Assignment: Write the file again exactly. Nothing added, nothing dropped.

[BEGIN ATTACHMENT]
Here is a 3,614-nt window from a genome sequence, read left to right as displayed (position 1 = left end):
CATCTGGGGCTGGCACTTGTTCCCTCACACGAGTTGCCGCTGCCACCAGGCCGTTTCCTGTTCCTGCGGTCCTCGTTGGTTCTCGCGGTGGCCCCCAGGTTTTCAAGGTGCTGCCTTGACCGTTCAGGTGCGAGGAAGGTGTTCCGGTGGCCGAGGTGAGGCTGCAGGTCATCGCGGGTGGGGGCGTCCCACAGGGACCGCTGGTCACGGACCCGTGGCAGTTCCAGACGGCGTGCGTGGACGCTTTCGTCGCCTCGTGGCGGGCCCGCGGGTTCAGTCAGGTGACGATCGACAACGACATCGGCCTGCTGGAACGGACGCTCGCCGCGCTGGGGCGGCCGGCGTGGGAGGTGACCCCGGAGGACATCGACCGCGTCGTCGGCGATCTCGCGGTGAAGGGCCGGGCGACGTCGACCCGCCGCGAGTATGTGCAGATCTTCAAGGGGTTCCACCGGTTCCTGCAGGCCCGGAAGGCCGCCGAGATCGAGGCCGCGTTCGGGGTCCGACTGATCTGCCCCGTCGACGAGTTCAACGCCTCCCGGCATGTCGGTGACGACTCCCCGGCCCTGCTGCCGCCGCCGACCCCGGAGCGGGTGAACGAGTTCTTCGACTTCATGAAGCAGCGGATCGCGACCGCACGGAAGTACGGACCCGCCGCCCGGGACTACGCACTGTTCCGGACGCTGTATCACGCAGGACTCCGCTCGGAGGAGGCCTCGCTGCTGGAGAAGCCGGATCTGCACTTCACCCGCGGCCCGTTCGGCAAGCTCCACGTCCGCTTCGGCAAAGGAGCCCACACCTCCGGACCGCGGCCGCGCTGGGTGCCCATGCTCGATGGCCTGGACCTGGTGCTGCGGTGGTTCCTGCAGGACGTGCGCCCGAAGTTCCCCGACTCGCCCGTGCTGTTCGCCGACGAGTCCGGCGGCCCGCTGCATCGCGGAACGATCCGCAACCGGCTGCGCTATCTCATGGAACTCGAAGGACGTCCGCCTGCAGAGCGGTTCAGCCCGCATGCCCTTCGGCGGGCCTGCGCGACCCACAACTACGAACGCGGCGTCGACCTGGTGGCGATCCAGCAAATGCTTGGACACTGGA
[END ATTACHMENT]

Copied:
Here is a 3,614-nt window from a genome sequence, read left to right as displayed (position 1 = left end):
CATCTGGGGCTGGCACTTGTTCCCTCACACGAGTTGCCGCTGCCACCAGGCCGTTTCCTGTTCCTGCGGTCCTCGTTGGTTCTCGCGGTGGCCCCCAGGTTTTCAAGGTGCTGCCTTGACCGTTCAGGTGCGAGGAAGGTGTTCCGGTGGCCGAGGTGAGGCTGCAGGTCATCGCGGGTGGGGGCGTCCCACAGGGACCGCTGGTCACGGACCCGTGGCAGTTCCAGACGGCGTGCGTGGACGCTTTCGTCGCCTCGTGGCGGGCCCGCGGGTTCAGTCAGGTGACGATCGACAACGACATCGGCCTGCTGGAACGGACGCTCGCCGCGCTGGGGCGGCCGGCGTGGGAGGTGACCCCGGAGGACATCGACCGCGTCGTCGGCGATCTCGCGGTGAAGGGCCGGGCGACGTCGACCCGCCGCGAGTATGTGCAGATCTTCAAGGGGTTCCACCGGTTCCTGCAGGCCCGGAAGGCCGCCGAGATCGAGGCCGCGTTCGGGGTCCGACTGATCTGCCCCGTCGACGAGTTCAACGCCTCCCGGCATGTCGGTGACGACTCCCCGGCCCTGCTGCCGCCGCCGACCCCGGAGCGGGTGAACGAGTTCTTCGACTTCATGAAGCAGCGGATCGCGACCGCACGGAAGTACGGACCCGCCGCCCGGGACTACGCACTGTTCCGGACGCTGTATCACGCAGGACTCCGCTCGGAGGAGGCCTCGCTGCTGGAGAAGCCGGATCTGCACTTCACCCGCGGCCCGTTCGGCAAGCTCCACGTCCGCTTCGGCAAAGGAGCCCACACCTCCGGACCGCGGCCGCGCTGGGTGCCCATGCTCGATGGCCTGGACCTGGTGCTGCGGTGGTTCCTGCAGGACGTGCGCCCGAAGTTCCCCGACTCGCCCGTGCTGTTCGCCGACGAGTCCGGCGGCCCGCTGCATCGCGGAACGATCCGCAACCGGCTGCGCTATCTCATGGAACTCGAAGGACGTCCGCCTGCAGAGCGGTTCAGCCCGCATGCCCTTCGGCGGGCCTGCGCGACCCACAACTACGAACGCGGCGTCGACCTGGTGGCGATCCAGCAAATGCTTGGACACTGGA